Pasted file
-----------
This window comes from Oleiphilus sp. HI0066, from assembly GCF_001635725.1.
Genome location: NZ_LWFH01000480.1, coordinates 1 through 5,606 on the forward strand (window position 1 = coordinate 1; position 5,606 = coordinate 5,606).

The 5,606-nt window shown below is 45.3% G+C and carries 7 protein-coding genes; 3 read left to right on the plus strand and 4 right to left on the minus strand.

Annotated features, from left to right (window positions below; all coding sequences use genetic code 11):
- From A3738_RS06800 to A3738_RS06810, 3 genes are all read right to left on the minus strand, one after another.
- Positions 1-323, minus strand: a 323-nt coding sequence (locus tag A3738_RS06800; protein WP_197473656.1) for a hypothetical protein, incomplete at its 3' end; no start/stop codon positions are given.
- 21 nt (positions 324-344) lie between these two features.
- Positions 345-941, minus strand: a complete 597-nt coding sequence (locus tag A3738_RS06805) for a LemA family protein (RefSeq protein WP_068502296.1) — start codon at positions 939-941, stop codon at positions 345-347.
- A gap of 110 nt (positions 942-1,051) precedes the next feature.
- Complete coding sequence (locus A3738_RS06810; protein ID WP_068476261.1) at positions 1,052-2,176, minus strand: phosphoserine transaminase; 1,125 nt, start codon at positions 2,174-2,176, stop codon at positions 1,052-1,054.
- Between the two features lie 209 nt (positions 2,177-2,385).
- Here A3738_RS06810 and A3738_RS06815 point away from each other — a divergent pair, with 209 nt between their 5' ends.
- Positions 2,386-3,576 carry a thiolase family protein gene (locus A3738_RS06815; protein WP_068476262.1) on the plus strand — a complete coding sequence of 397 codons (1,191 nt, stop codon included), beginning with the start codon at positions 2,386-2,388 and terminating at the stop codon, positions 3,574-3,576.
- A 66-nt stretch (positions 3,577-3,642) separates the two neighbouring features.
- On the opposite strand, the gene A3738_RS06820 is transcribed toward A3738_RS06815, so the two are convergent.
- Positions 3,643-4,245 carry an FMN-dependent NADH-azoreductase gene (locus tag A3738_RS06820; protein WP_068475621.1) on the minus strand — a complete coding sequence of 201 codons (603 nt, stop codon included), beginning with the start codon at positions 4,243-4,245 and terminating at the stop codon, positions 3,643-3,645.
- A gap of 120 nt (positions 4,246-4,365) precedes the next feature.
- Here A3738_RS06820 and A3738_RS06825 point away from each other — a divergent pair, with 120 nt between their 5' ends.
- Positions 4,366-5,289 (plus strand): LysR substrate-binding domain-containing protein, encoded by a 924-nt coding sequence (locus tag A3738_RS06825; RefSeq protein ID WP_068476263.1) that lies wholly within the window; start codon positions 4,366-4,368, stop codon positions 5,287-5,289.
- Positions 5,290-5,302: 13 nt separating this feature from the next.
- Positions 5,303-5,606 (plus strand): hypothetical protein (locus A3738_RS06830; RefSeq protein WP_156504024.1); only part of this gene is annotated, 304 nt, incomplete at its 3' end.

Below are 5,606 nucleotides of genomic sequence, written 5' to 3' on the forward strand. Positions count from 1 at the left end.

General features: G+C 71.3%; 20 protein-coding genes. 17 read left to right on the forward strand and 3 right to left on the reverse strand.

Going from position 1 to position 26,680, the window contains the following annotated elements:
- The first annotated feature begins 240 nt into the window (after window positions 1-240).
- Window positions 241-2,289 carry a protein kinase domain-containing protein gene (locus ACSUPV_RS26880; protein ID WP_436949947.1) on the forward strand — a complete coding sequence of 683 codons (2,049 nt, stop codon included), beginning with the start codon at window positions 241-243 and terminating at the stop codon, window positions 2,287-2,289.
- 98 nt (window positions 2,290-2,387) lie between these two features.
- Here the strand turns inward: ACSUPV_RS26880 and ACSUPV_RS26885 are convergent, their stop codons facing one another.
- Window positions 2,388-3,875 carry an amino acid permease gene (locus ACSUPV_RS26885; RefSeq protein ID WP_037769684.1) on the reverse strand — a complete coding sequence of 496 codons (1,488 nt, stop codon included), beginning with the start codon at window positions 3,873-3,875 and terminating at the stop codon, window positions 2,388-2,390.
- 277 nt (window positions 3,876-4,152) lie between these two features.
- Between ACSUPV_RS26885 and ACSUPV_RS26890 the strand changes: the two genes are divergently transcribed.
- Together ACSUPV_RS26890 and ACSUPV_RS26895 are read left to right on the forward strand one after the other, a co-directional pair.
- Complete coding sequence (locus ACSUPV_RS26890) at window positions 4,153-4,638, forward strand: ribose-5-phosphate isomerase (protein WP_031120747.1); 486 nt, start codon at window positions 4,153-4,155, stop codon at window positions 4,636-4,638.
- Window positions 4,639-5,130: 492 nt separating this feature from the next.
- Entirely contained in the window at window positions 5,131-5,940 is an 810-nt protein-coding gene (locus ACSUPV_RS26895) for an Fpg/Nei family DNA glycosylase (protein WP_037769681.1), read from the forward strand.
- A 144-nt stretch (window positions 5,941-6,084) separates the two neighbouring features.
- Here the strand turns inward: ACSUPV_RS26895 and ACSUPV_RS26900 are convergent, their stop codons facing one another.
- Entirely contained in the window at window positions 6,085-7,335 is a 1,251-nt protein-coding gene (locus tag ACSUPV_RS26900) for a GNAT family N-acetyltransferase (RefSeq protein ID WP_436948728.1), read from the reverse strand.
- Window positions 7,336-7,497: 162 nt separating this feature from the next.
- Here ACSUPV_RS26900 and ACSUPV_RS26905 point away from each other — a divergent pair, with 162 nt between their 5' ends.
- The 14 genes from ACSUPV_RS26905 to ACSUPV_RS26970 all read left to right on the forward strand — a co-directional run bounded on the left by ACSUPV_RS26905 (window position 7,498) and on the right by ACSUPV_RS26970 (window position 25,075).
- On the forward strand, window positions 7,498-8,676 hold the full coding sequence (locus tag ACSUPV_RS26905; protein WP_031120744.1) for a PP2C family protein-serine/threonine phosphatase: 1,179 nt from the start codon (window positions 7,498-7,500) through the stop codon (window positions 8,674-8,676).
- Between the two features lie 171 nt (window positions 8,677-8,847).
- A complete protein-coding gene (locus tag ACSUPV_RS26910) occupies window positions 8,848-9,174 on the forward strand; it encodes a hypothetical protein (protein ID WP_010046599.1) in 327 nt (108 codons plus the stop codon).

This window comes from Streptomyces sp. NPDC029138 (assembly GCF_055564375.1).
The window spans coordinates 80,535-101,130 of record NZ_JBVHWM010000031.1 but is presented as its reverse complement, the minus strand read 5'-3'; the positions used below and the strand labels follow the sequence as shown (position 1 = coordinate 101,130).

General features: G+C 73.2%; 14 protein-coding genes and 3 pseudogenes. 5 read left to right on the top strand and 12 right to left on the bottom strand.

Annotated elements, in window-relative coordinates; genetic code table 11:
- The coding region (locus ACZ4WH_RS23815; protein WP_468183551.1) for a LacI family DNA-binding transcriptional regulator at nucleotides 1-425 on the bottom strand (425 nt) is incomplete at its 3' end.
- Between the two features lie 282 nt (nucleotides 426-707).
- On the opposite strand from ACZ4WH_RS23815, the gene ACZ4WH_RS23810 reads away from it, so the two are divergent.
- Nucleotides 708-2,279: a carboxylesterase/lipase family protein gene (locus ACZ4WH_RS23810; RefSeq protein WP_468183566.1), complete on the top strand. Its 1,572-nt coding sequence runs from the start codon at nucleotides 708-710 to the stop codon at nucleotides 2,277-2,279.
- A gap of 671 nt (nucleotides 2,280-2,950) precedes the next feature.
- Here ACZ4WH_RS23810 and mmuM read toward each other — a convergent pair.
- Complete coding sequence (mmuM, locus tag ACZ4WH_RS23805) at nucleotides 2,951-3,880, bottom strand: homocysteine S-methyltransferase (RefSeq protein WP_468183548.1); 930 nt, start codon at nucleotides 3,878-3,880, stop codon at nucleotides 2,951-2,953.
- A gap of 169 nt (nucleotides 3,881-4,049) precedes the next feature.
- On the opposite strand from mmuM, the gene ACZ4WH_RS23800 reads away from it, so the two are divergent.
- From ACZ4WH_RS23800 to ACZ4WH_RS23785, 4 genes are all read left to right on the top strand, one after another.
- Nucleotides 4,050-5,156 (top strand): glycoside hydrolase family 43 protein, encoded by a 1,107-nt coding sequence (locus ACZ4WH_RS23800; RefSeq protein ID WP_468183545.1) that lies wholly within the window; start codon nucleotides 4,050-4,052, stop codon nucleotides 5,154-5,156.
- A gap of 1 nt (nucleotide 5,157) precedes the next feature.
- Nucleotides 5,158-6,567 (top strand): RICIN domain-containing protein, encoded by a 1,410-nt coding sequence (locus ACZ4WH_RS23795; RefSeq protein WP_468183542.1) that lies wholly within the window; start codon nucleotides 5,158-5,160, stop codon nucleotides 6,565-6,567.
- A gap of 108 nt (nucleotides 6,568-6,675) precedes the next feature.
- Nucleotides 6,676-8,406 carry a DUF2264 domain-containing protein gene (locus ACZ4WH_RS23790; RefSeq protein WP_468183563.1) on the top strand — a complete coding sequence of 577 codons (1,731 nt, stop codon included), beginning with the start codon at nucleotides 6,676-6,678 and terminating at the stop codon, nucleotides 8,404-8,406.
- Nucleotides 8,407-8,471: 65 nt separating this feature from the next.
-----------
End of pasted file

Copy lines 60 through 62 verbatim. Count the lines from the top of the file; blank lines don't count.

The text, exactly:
- A gap of 1 nt (nucleotide 5,157) precedes the next feature.
- Nucleotides 5,158-6,567 (top strand): RICIN domain-containing protein, encoded by a 1,410-nt coding sequence (locus ACZ4WH_RS23795; RefSeq protein WP_468183542.1) that lies wholly within the window; start codon nucleotides 5,158-5,160, stop codon nucleotides 6,565-6,567.
- A gap of 108 nt (nucleotides 6,568-6,675) precedes the next feature.